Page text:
A recent post offered the term in a casual manner, with the statement that I had “convinced my wife to meet me in Queens Plaza after she got out of work in the city.” This started a bit of a debate in the comments section about the term which I haven’t been able to stop considering. If you’re a native New Yorker, and by native I include the 5 Boroughs, as well as Nassau, Suffolk, White Plains, or eastern Jersey – you are likely to refer to Manhattan as “the City.” The outer reaches of commuter land might substitute “New York” for “the City.” Typical usage is “we had dinner in the city” or “went to a concert in the city” or “works in the city” and so on. I’ve been overly intrigued about this one, for some reason, and have engaged in conversation about it with several people from all walks on the usage of the term. Most everyone, from Elected Officials to my local bartender in Astoria, agree on “the City” as referring solely to Manhattan.
What’s kind of interesting is that the so called “new people,” those who have found their way here in the last twenty years or so from the vast wilds of North America, think that this is all crazy talk. They look at Brooklyn and Queens’s East River coast and ask “what is this, the country?” To the generation of New Yorkers who were around in the 1890s that left the crowded streets of Manhattan for greener pastures on Long Island, it actually was.
More after the jump…
Historically, Manhattan (and a section of the Bronx) alone was New York City until the consolidation of the City of Greater New York in 1898. That’s when Dick Croker and the Tammany boys pulled off a deal which brought the populous City of Brooklyn and the relatively rural communities of Staten Island and what we call Queens (they were mainly after Long Island City), as well as the northern reaches of the Bronx, into the five boroughs arrangement which would be familiar to any living New Yorker.
The consolidated City is the entity that built most of the bridges and tunnels, created the FDNY out of many smaller fire departments, and built a lot of our schools. The consolidated City is also the entity that began to export every dirty industry and ugly occupation from the island of Manhattan to the so called “outer boroughs” which is why if you flush a toilet below 79th street, the flow goes to Greenpoint’s Newtown Creek Wastewater Treatment Plant over in Brooklyn. Most of your recycling happens in Queens and the Bronx, as well. Staten Island has literally been treated like a garbage dump by “the City” and the worlds largest manmade object is found there – the former Fresh Kills landfill.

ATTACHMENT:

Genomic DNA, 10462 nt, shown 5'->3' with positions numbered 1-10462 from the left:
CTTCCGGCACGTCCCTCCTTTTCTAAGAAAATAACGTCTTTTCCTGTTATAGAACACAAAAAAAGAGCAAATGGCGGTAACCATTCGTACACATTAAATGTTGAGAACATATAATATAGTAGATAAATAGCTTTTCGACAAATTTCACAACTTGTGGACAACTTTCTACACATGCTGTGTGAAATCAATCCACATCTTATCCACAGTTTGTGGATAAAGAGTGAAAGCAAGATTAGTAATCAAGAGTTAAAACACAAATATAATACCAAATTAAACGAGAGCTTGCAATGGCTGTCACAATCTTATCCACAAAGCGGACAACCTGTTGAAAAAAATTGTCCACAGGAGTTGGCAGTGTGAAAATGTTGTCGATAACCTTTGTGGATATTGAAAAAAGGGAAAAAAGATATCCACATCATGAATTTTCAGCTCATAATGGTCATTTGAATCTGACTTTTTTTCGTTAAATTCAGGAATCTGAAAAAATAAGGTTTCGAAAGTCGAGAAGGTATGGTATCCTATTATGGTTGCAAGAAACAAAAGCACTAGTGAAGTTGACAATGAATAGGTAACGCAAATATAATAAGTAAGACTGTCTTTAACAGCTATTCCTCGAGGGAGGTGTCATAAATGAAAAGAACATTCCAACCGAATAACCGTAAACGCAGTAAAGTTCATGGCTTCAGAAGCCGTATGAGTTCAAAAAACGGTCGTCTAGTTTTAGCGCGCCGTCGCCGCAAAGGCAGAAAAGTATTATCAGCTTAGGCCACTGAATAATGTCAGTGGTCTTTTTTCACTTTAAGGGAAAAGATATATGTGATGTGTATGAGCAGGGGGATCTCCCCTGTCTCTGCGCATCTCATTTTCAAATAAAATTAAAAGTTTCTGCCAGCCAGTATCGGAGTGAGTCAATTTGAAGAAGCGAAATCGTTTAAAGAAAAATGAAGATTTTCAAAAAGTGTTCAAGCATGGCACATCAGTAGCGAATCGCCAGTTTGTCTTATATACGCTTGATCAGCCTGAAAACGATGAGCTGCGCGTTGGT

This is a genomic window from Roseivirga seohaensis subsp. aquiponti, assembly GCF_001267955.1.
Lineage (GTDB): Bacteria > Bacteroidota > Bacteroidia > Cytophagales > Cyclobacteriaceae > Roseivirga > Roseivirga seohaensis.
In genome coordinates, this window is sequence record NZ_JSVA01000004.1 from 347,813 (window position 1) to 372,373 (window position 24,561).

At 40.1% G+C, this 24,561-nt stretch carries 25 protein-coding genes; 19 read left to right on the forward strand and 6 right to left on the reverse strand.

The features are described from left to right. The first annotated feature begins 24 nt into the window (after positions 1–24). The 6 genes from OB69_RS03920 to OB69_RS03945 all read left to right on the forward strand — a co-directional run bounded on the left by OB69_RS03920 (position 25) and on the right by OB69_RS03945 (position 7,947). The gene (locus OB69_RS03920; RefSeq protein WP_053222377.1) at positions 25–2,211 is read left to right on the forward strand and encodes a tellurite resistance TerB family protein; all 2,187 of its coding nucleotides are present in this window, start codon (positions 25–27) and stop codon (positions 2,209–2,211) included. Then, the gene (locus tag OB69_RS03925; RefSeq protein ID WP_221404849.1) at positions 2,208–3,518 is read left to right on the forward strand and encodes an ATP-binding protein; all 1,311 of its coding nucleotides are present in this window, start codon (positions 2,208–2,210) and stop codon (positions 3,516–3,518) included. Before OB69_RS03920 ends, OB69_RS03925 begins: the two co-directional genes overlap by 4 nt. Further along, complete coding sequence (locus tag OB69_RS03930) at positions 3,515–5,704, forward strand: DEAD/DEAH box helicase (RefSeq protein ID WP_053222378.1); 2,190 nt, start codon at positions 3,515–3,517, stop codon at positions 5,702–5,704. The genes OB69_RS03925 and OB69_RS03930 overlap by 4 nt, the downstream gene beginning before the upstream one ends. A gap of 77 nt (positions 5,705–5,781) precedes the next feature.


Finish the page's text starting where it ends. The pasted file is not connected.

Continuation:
In the halcyon days of the Koch era, a derogatory term used by the Manhattanite night life cultural elites emerged which described Queensicans, Brooklynites, Staten Islanders, and the masses of suburbanites as “bridge and tunnel.” It was meant to indicate a dross lack of sophistication, point out various class differences, and it was not something you wanted to be called. Queens, in particular, was considered to be rather coarse and full of “Archie Bunkers” (a reference to the popular character from the “All in the Family” television show). As a young artist growing up in Brooklyn, my singular desire was to live in Manhattan, and my Mom would tell her friends that “he wants to be a bum in the Village.” How things have changed.
That’s the way things were, until the so called “Brooklyn Renaissance” began in the 1990’s, and the western coast of Long Island suddenly gained its modern cache when the “cool kids” began to move there from the Lower East Side, via the Williamsburg Bridge.
I’ve always ascribed to the concept of the “Megalopolis” myself. The Megalopolis has Manhattan as the dense center of a vast urban complex that stretches from Boston to Washington, wherein every location’s importance is measured by how far it is from “the City.” Having driven extensively around New England and the Mid Atlantic states over the years – I can tell you that as far as 400 miles away – highway signs begin to say “New York” with an arrow pointing the way.
One of my little aphorisms is actually “All roads in the United States ultimately lead to New York City, and specifically to Manhattan.”
Using the reasoning that many of the “new people” offer, that “the City” is in fact the entire core of the Big Apple and not just Manhattan island, we’d have to incorporate Newark, Hoboken, Jersey City, Yonkers, and the southern reaches of White Plains and Connecticut into the arrangement. This is probably something that the Tammany crew would have eventually gotten around to if the Roosevelts hadn’t cut them off at the knees back in the early 20th century, but there you go.
I’d really like to hear a bit more from y’all on this subject, about “The City” and what that term means for you. There’s invisible cultural borders all around us. A certain section of New Jersey is where a sandwich called the “Sloppy Joe” stops being ground meat with tomato sauce and starts being a turkey, cole slaw, and russian dressing affair, and there’s a place upstate where hero sandwiches first become “Subs” and then transmogrify into “Grinders” in the Albany area, for instance.
Newtown Creek Alliance Historian Mitch Waxman lives in Astoria and blogs at Newtown Pentacle.